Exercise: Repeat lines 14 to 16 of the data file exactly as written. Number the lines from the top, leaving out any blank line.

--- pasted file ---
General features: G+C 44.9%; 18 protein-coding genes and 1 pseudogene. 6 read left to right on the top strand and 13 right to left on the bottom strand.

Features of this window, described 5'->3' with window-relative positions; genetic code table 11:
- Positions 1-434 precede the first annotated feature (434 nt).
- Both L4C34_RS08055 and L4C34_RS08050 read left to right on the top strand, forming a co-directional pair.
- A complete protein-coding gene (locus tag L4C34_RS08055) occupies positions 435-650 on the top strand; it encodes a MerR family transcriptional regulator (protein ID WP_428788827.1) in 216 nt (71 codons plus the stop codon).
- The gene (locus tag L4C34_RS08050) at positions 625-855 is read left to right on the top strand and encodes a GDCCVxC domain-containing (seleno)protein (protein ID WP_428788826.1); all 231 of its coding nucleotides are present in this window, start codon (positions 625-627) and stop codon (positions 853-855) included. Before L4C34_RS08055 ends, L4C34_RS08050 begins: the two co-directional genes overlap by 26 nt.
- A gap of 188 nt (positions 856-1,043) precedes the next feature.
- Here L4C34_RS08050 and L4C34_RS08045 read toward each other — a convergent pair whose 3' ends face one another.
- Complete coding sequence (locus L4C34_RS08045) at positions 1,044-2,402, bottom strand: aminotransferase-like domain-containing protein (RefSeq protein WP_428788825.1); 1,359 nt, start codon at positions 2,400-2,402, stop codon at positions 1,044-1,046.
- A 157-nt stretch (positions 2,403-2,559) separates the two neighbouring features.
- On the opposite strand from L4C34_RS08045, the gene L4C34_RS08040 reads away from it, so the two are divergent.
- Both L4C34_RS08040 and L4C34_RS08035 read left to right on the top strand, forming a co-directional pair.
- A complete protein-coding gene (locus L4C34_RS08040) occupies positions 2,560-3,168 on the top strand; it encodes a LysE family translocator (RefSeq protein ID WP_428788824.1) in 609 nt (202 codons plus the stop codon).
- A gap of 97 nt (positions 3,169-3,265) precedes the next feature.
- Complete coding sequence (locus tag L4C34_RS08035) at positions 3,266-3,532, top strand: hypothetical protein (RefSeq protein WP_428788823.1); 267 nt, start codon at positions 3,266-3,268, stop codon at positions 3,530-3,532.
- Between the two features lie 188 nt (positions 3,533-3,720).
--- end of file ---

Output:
- A gap of 97 nt (positions 3,169-3,265) precedes the next feature.
- Complete coding sequence (locus tag L4C34_RS08035) at positions 3,266-3,532, top strand: hypothetical protein (RefSeq protein WP_428788823.1); 267 nt, start codon at positions 3,266-3,268, stop codon at positions 3,530-3,532.
- Between the two features lie 188 nt (positions 3,533-3,720).